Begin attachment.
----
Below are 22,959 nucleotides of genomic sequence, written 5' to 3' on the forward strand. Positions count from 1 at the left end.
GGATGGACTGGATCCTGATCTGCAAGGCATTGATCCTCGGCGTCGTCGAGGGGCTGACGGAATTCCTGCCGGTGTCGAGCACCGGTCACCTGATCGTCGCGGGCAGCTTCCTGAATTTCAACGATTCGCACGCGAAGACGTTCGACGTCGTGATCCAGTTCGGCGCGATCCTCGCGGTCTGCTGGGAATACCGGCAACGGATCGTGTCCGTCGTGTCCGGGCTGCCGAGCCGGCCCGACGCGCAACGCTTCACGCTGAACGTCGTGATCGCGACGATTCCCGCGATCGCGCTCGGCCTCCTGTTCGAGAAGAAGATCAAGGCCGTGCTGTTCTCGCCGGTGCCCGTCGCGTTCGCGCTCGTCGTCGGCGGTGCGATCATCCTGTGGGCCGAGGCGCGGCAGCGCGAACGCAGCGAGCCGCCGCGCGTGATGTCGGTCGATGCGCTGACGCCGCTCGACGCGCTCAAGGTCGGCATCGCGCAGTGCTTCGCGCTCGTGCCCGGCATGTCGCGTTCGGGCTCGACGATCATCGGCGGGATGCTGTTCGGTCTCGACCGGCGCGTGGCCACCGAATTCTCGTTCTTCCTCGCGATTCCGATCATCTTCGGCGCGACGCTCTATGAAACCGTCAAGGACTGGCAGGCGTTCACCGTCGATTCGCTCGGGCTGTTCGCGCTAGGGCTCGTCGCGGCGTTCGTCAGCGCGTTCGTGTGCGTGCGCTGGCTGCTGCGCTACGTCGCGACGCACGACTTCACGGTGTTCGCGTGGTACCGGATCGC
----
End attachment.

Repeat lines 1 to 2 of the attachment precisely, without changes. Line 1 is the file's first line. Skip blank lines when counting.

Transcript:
Below are 22,959 nucleotides of genomic sequence, written 5' to 3' on the forward strand. Positions count from 1 at the left end.
GGATGGACTGGATCCTGATCTGCAAGGCATTGATCCTCGGCGTCGTCGAGGGGCTGACGGAATTCCTGCCGGTGTCGAGCACCGGTCACCTGATCGTCGCGGGCAGCTTCCTGAATTTCAACGATTCGCACGCGAAGACGTTCGACGTCGTGATCCAGTTCGGCGCGATCCTCGCGGTCTGCTGGGAATACCGGCAACGGATCGTGTCCGTCGTGTCCGGGCTGCCGAGCCGGCCCGACGCGCAACGCTTCACGCTGAACGTCGTGATCGCGACGATTCCCGCGATCGCGCTCGGCCTCCTGTTCGAGAAGAAGATCAAGGCCGTGCTGTTCTCGCCGGTGCCCGTCGCGTTCGCGCTCGTCGTCGGCGGTGCGATCATCCTGTGGGCCGAGGCGCGGCAGCGCGAACGCAGCGAGCCGCCGCGCGTGATGTCGGTCGATGCGCTGACGCCGCTCGACGCGCTCAAGGTCGGCATCGCGCAGTGCTTCGCGCTCGTGCCCGGCATGTCGCGTTCGGGCTCGACGATCATCGGCGGGATGCTGTTCGGTCTCGACCGGCGCGTGGCCACCGAATTCTCGTTCTTCCTCGCGATTCCGATCATCTTCGGCGCGACGCTCTATGAAACCGTCAAGGACTGGCAGGCGTTCACCGTCGATTCGCTCGGGCTGTTCGCGCTAGGGCTCGTCGCGGCGTTCGTCAGCGCGTTCGTGTGCGTGCGCTGGCTGCTGCGCTACGTCGCGACGCACGACTTCACGGTGTTCGCGTGGTACCGGATCGC